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In 1994, a group of residents near a cement plant in the Dallas-Fort Worth metropolis  (DFW) found out they were burning hazardous waste and decided to fight back. After a long and arduous battle, the group of citizen activists finally won in 2008 with the Green Cement Procurement Ordinance. The group, now Downwinders at Risk, remains dedicated to regional clean air issues working to educate the public and strive for clean air legislation.

Downwinders at Risk Director Jim Schermbeck says smog has been a problem in the DFW area for nearly 30 years, and climate change is making it worse. “When it’s hotter, smog increases because it makes dust, or particulate matter, in the atmosphere worse,” he emphasizes. Yet people can take both small and large actions to help improve the health of our climate and our populace.

“It’s just about becoming more aware of what you do,” Schermbeck explains. “Particulate matter comes from the tailpipes of cars, but most people think nothing of sitting in a drive-through line or waiting for kids to get out of school while letting the engine run; that has a consequence. If we can get people to think about those tailpipes as cigarettes and realize the consequences of that stuff being discharged into the air, that would be a big accomplishment on our part.”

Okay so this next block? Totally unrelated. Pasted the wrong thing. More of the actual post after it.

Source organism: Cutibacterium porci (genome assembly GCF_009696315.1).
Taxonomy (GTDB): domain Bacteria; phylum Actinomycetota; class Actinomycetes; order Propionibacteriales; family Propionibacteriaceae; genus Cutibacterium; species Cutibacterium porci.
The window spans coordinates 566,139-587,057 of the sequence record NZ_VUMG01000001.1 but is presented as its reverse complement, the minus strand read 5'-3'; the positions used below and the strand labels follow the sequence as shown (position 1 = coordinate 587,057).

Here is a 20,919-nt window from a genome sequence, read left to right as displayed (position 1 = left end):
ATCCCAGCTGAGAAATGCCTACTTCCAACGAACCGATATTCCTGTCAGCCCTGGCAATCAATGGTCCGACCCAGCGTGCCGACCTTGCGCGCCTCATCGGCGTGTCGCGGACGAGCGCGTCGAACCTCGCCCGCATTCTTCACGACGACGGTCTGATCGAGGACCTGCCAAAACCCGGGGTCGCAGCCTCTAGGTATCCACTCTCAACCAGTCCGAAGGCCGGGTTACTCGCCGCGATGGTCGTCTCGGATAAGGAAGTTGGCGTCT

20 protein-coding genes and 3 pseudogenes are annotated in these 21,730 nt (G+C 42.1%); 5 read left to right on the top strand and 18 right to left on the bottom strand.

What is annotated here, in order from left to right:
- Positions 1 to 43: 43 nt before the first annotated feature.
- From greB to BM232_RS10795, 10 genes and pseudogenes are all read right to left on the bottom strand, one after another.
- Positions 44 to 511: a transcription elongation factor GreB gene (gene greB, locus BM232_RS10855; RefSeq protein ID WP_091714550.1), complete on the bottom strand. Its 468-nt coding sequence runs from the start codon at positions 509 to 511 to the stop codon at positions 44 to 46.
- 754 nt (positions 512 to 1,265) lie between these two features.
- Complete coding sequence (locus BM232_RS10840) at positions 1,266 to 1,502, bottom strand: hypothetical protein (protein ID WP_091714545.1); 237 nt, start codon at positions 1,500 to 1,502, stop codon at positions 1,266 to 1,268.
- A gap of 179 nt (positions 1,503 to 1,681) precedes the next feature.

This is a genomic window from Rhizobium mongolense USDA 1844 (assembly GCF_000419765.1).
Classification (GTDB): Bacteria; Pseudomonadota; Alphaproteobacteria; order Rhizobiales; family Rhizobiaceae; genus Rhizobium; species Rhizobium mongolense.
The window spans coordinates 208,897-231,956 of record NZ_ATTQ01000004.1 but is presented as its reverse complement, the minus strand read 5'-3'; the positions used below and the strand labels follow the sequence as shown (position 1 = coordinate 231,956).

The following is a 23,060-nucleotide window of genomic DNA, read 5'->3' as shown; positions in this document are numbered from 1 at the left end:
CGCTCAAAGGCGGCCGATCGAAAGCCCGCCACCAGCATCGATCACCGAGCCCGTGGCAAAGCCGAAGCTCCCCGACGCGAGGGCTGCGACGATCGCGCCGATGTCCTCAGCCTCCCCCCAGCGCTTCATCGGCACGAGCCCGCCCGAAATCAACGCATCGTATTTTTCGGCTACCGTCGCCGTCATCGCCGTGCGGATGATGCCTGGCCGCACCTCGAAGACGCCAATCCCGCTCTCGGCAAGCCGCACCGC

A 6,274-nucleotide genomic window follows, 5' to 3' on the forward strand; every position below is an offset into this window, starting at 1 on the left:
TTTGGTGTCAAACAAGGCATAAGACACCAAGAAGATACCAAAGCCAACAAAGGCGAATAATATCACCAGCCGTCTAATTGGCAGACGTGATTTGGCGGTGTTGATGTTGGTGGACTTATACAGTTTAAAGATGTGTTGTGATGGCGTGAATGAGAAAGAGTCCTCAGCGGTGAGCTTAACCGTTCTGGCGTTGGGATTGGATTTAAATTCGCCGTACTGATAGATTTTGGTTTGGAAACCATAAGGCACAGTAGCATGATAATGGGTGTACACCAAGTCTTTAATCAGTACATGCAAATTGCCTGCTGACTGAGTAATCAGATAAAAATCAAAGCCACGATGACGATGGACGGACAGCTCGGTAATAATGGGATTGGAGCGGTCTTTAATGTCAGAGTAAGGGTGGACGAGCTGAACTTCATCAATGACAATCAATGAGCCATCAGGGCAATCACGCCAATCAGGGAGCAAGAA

On a larger scale, people can work toward legislative action through nonprofits. Schermbeck welcomes people to join not just Downwinders at Risk, but also other organizations dedicated to clean air issues such as Climate Lobby and The Sierra Club.

Although Schermbeck has observed a series of recent setbacks in the U.S. regarding efforts to curb climate change, he believes it cannot be ignored much longer. He cites intense storms such as Hurricane Harvey as an example. “I think people are beginning to understand that individual actions and collective actions have consequences, so we need to get together and change things,” he says. “Persistence tends to pay off in the long run in a way that people don’t give it credit for. As a regional group, Downwinders at Risk got clean air ordinances passed. It takes a lot of work to change things, but my group shows that positive things can happen.”

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